SpaceX is counting down to what could be a rocket launch hat-trick this weekend.
The private space company plans to launch three rockets from three different launch pads in three days starting Friday (June 17), when SpaceX will launch 53 Starlink Internet satellites into orbit from Pad 39A of NASA’s Kennedy Space Center in Florida. Saturday morning follows a launch from Vandenberg Space Force Base in California to orbit a radar satellite for the German military, and the third mission returns to Florida to launch a commercial communications satellite from the Cape Canaveral Space Force Station.
If successful, the triple-play launch could be SpaceX’s tightest back-to-back flights to date, having flown three missions earlier this year between January 31 and February 3. SpaceX also wants to set a new record with one of the flights.
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The Falcon 9 rocket launched during Friday’s mission, dubbed Starlink 4-19, will make its 13th flight — the most of any Falcon 9 — when launched from Pad 39A. The launch is set for 12:08 a.m. EDT (1608 GMT). The Falcon 9’s first stage has flown nine Starlink missions and four commercial flights, SpaceX said in a mission statement (opens in new tab)†
When SpaceX CEO Elon Musk unveiled the latest version of his workhorse, Falcon 9, the Block 5 variant, he said the booster was designed to fly up to 10 flights. According to a June 10 report by Aviation Week (opens in new tab), the company now wants to fly Falcon 9 rockets at least 15 times before retiring. SpaceX currently has 21 Falcon rockets in its stable, the magazine reported.
Jessica Jensen, SpaceX vice president of customer operations and integration, told Aviation Week’s Irene Klotz (opens in new tab) that Falcon 9 flight components are now tested to four times their fatigue life for 15 missions.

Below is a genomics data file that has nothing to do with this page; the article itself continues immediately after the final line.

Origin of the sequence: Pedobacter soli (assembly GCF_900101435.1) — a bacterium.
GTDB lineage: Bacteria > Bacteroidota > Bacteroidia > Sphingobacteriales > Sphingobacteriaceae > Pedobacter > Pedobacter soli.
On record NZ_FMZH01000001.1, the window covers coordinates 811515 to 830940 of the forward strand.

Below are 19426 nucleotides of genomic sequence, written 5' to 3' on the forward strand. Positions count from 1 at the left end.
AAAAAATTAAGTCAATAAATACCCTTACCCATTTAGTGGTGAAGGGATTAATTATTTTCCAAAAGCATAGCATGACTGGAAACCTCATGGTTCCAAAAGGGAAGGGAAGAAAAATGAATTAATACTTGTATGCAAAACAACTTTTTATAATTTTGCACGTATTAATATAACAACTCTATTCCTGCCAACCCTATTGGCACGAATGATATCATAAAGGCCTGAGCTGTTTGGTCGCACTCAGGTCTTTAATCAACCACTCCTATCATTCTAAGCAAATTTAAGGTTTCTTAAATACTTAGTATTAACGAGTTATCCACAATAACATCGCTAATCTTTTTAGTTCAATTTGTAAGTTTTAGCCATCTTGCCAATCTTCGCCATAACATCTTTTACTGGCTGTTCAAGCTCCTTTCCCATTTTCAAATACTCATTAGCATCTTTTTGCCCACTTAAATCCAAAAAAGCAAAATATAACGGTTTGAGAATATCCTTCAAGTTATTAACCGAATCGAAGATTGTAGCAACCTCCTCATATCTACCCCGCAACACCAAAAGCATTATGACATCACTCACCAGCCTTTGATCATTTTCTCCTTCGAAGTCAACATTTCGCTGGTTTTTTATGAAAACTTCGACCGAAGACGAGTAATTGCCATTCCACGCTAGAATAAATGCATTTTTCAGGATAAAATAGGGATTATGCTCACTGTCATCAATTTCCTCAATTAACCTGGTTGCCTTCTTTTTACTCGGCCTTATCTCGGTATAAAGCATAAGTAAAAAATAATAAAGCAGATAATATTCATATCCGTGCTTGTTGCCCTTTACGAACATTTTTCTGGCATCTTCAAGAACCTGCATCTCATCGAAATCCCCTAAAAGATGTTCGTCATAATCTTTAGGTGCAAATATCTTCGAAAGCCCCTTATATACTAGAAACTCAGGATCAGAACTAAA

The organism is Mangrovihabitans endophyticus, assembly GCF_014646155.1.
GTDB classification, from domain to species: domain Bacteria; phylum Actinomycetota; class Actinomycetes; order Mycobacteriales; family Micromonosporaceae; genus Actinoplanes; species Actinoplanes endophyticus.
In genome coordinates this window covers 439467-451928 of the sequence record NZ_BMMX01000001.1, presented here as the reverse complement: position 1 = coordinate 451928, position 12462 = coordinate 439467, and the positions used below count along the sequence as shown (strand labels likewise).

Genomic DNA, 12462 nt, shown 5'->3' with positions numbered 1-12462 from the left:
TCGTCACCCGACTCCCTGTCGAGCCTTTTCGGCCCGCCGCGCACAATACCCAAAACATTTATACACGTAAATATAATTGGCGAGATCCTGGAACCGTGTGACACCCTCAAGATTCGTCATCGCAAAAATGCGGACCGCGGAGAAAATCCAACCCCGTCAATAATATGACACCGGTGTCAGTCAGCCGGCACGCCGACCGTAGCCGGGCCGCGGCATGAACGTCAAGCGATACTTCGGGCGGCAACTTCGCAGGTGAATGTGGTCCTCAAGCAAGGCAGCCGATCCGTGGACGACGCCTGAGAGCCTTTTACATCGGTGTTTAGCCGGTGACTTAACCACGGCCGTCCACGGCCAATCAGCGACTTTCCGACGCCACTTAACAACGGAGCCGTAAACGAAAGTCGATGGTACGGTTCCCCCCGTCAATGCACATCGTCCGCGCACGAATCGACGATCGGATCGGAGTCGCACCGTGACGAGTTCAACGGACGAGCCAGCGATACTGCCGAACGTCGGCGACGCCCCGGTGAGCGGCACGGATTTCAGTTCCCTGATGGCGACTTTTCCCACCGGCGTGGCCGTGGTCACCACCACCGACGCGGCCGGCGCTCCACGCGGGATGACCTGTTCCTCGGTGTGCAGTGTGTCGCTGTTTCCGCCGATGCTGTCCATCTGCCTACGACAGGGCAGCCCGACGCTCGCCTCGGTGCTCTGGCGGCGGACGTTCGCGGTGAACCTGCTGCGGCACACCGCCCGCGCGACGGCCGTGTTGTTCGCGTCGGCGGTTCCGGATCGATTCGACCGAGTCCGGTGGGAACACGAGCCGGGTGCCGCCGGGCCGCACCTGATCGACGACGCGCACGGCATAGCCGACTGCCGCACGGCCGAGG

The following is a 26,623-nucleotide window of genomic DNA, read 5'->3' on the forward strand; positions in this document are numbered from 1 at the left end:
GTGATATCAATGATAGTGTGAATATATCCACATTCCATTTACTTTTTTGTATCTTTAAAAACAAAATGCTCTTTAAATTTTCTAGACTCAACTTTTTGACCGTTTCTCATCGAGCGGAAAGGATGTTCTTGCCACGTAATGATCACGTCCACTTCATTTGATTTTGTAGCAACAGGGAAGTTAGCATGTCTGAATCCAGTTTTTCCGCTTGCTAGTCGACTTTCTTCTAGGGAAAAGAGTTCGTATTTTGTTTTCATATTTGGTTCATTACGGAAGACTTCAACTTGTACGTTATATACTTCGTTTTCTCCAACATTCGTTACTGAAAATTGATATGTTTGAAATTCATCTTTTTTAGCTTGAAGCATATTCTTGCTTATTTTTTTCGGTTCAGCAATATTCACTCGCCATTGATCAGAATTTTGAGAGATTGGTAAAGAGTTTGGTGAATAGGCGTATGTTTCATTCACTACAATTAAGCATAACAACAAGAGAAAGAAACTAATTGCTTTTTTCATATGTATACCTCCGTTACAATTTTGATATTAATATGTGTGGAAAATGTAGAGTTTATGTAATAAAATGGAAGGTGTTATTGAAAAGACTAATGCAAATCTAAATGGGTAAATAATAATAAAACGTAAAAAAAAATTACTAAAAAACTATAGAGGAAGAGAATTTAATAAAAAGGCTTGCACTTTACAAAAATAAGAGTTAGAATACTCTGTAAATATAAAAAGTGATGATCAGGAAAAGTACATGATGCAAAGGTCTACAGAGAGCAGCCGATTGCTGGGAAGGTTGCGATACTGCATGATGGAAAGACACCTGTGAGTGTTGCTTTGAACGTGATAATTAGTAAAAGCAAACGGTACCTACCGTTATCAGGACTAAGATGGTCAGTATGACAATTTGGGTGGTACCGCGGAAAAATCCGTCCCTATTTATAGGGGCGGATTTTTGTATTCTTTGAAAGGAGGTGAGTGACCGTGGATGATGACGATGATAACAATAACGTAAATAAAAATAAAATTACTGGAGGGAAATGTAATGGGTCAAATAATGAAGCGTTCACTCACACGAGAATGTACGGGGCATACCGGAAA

If Friday’s launch goes smoothly, SpaceX will look to its launch pad at Vandenberg Space Force Base in California to launch SARah 1, a synthetic-aperture radar satellite for the German military, built by Airbus. The launch is scheduled for 10 a.m. EDT (1400 GMT) on Saturday (June 18).
“SARah is a new operational reconnaissance system consisting of several satellites and a ground segment, which was developed on behalf of the German Bundeswehr,” Airbus said in a statement. (opens in new tab)† “As the successor system, it replaces the SAR-Lupe system currently in use and offers significantly improved capabilities and system performance.”
Once SARah 1 is in orbit, SpaceX’s focus will return to Florida, where the company hopes to launch the Globalstar FM15 communications satellite for Globalstar, according to Spaceflight Now (opens in new tab)† That mission will lift off from SpaceX’s platform at the Cape Canaveral Space Force Station on Sunday, June 19 at 12:30 PM EDT (0430 GMT).
Globalstar FM15 is a backup satellite for Globalstar’s messaging and data relay satellite network, Spaceflight Now reports (opens in new tab)†
You can check out all three of SpaceX’s upcoming launches on Space.com during the launch. SpaceX is expected to offer live webcasts about 10 minutes before launch.